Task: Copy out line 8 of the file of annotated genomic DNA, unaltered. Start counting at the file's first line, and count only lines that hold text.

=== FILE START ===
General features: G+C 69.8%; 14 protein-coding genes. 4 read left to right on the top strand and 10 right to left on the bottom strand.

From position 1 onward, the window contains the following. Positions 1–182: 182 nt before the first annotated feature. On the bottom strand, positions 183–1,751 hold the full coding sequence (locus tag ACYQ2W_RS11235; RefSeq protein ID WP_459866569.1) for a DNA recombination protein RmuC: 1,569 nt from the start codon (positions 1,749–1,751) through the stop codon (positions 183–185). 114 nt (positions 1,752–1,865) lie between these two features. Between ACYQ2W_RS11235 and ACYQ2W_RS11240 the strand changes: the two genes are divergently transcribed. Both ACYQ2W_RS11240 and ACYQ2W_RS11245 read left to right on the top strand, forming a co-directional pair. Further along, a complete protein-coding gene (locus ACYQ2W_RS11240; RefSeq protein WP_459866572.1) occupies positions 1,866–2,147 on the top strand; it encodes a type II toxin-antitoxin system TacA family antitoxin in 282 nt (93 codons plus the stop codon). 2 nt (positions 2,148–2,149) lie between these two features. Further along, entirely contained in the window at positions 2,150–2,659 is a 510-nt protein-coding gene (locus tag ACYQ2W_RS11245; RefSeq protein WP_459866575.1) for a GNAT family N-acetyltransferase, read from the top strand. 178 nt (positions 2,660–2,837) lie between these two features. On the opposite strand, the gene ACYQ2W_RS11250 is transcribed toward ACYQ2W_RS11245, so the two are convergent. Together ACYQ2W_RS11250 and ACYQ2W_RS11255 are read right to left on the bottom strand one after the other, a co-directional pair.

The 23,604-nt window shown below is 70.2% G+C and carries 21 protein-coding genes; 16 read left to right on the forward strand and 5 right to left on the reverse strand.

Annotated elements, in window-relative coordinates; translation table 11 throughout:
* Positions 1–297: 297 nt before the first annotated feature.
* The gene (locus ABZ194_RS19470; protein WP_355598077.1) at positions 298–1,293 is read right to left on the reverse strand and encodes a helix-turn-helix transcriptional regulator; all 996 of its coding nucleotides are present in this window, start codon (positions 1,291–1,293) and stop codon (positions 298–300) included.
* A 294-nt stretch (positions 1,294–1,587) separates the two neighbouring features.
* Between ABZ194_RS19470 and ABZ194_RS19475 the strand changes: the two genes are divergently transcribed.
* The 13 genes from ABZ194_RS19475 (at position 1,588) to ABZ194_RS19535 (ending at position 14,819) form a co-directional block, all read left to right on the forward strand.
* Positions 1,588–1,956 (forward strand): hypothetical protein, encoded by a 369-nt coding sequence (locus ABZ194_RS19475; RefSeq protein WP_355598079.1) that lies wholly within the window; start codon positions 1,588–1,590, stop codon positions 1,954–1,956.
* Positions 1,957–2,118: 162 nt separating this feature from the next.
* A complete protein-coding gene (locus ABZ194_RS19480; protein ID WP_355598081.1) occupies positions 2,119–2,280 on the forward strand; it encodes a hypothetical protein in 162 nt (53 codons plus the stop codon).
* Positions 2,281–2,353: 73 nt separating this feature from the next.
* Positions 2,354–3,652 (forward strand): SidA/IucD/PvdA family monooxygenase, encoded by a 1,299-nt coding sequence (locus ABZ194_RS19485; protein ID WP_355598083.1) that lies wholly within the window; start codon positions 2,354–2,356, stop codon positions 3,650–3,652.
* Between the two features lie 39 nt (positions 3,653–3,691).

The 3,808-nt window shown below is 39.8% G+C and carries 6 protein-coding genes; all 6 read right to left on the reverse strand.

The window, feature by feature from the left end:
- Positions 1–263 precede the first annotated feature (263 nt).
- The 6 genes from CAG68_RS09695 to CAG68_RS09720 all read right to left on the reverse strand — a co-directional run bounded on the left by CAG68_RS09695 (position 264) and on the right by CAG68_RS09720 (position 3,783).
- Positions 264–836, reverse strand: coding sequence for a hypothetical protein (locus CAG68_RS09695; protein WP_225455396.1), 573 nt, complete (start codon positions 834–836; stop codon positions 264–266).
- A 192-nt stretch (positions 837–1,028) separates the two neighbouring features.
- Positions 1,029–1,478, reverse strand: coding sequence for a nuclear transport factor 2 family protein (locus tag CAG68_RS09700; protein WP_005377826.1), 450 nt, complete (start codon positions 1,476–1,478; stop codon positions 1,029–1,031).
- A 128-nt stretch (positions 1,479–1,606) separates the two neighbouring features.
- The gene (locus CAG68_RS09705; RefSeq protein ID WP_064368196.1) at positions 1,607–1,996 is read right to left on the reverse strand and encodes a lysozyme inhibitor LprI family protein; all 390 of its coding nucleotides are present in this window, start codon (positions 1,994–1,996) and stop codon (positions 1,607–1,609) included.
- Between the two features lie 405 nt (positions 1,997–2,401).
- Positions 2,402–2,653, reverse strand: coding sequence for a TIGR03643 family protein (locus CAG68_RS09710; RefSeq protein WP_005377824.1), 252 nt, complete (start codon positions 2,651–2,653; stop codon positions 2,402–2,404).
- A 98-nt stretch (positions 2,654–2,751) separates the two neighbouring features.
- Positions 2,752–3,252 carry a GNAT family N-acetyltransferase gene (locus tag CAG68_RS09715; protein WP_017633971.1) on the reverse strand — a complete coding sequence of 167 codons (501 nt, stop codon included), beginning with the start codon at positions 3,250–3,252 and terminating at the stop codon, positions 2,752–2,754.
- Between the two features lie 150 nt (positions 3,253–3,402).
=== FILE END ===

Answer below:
* Between ABZ194_RS19470 and ABZ194_RS19475 the strand changes: the two genes are divergently transcribed.